A former federal worker, Greenstein began pursuing certification in acupuncture after seeing how well the treatment worked for her. She then added organizational services for clients based on the feng shui ideas of positive energy flow.
As part of her work, she helps clients rid their houses and businesses of unnecessary clutter, to improve their health, prosperity and efficiency. That’s led to her becoming somewhat of a middleman for collecting and transporting items for reuse and recycling.
“I’ve found that if folks know something is useful to another and/or it can be recycled, then they are able to let it go with more ease,” said Greenstein, who also conducts a number of workshops in the area. “I’m a huge fan of thrift shops and consignment.”
More importantly, Greenstein said, is helping others improve their lives on a one-on-one basis.
“If everybody realizes that a sole practitioner can do a lot on their own, and they can educate others,” she said. “Every individual matters.”
Saving Green by Going Green
Late in the summer of 2012, a group of local community organizations, including members from Waste Not! Carroll, Sierra Club (Catoctin Group), Sustainable Living MD, and Venturing Crew #202 began developing a program to encourage and cultivate sustainable business enterprises in Carroll County, MD. The goal of the program would be to give businesses and entrepreneurs the tools they need to identify and adopt practices to reduce their environmental impact, improve their operational efficiency, and enhance their business reputation.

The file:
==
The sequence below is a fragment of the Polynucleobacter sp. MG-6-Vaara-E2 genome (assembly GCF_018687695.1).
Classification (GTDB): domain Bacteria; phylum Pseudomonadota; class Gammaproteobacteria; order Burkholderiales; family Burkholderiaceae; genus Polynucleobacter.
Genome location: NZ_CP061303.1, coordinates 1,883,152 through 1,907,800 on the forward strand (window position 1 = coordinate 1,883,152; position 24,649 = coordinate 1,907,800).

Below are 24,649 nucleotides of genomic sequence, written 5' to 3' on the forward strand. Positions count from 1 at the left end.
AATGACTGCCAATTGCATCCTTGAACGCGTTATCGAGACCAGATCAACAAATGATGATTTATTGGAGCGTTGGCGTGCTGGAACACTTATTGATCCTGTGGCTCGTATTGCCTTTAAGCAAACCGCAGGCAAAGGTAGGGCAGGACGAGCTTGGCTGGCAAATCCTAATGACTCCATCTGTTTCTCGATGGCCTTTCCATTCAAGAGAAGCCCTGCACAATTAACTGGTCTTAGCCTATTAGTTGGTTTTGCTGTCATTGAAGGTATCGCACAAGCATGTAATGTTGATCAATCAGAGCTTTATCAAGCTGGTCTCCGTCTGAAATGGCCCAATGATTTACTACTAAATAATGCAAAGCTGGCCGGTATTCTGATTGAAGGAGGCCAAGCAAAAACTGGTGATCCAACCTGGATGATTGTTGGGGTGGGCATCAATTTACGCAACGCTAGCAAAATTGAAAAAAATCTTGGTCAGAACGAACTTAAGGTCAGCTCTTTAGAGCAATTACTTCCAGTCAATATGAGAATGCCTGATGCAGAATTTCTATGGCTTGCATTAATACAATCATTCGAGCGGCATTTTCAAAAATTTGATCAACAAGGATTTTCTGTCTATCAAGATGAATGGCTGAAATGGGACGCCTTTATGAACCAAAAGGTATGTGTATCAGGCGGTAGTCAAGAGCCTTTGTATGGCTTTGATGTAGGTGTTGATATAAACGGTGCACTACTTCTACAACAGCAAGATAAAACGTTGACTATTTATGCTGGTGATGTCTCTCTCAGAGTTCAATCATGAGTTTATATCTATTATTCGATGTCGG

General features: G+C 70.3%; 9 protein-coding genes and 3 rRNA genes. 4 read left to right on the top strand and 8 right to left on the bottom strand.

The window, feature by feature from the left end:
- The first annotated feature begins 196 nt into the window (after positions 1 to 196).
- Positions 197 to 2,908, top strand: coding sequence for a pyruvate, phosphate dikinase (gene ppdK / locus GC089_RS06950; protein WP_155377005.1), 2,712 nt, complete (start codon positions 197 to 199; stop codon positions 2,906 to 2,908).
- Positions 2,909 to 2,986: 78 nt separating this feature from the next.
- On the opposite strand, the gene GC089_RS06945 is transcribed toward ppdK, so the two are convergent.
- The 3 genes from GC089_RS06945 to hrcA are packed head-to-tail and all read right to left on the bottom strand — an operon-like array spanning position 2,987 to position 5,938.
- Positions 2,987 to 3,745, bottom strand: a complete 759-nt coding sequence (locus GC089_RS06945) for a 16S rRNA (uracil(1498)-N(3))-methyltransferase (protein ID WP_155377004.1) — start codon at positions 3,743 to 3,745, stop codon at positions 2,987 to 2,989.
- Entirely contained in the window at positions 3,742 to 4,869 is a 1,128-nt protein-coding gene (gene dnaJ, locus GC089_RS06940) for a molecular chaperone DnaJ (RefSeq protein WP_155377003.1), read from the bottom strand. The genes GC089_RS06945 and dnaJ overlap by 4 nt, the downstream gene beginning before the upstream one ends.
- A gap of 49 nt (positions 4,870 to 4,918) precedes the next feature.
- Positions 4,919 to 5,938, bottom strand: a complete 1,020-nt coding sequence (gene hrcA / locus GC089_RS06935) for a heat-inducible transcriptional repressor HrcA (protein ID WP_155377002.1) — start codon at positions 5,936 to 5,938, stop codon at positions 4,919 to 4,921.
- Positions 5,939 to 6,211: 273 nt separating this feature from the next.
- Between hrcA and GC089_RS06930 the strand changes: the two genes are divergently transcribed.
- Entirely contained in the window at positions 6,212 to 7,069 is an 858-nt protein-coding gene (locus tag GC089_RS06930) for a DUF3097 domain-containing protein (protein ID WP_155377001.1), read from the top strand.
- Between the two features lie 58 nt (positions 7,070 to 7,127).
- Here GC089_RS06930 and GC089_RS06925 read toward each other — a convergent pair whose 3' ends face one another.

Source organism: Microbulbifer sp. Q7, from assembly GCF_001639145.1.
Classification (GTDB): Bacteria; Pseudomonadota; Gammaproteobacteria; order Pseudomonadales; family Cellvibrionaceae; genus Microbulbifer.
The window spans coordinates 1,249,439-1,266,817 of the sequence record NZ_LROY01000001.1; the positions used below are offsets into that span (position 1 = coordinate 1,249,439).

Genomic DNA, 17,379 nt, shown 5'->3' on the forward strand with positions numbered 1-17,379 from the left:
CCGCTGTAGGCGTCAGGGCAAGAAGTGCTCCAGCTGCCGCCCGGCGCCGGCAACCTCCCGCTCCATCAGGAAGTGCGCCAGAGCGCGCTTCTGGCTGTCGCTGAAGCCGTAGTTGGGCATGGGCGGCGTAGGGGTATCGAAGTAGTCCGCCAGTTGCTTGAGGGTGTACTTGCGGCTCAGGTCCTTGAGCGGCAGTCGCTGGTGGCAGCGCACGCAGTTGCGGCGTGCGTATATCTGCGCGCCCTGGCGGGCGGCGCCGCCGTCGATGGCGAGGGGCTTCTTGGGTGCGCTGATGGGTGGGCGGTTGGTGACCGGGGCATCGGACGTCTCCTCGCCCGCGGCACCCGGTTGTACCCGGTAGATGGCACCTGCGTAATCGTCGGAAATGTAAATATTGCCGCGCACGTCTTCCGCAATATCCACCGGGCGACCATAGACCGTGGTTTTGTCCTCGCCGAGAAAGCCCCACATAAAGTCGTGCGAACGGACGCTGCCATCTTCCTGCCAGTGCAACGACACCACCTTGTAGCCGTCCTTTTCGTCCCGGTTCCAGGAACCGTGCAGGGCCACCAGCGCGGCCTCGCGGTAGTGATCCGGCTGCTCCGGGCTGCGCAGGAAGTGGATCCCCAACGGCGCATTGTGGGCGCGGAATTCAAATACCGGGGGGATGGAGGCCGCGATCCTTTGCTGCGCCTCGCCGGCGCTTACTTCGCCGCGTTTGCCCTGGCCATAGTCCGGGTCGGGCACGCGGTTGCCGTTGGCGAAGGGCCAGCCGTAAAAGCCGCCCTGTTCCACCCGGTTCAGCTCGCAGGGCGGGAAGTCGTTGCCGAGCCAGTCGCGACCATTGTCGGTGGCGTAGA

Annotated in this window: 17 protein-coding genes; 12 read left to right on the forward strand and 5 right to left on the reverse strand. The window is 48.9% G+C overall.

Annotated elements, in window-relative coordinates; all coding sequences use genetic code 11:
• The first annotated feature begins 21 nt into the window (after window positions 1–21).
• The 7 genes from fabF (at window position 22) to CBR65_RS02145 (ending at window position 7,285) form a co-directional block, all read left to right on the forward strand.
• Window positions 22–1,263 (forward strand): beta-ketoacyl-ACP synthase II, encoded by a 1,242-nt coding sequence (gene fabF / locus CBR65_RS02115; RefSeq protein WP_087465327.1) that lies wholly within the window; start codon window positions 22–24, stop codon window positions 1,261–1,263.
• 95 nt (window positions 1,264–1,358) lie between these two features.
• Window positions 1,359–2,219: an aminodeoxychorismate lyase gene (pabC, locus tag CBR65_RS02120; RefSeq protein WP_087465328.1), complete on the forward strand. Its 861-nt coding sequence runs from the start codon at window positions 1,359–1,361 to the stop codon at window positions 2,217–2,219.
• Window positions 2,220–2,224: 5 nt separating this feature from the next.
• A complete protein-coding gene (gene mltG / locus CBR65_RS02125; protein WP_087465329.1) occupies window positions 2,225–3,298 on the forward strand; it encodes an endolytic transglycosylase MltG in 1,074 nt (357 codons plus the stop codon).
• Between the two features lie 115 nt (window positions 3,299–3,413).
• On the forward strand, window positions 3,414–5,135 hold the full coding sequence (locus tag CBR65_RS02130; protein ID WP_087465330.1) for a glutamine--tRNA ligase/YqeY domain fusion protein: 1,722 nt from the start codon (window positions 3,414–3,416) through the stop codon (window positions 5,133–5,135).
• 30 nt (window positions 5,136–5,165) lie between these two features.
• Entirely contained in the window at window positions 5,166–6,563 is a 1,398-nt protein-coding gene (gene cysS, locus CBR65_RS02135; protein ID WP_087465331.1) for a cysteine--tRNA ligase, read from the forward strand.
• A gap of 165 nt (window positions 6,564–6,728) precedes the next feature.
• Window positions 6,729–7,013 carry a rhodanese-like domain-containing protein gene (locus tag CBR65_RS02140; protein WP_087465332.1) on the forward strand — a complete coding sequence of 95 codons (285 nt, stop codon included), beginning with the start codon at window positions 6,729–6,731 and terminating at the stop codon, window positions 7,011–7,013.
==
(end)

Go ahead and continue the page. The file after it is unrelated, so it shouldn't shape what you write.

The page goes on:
How the Program Works
At the heart of the Green Business Network is a certification process that evaluates the breadth and depth of a business' commitment to strengthening its efficiency, reducing its environmental impact and supporting a sustainable community.
The basis of the evaluation is the Green Business Scorecard. The Scorecard reflects the best practices in four areas of environmental and community stewardship: Solid Waste Management, Environmentally Responsible Purchasing, Energy Efficiency, Renewable Energy, and Water Conservation & Quality.
In order for a business to become certified, it must meet specified implementation goals from a minimum number of measures from across the best practices categories. Additionally, participants agree to take certain steps to encourage employee participation and raise the visibility of the program.
Following a self-assessment, an interested business pays a nominal fee and arranges for a site verification visit by a member of the Green Business Team in order to confirm adoption of best practices and implementation goals.
Based on the level of performance, a participating business is awarded a Level of Green Excellence of one, two or three stars. Each business will receive a decal sticker, an award certificate, mention and a link on the Waste Not! Carroll and Sustainable Living MD websites and a photograph with press release sent to the Carroll County Times.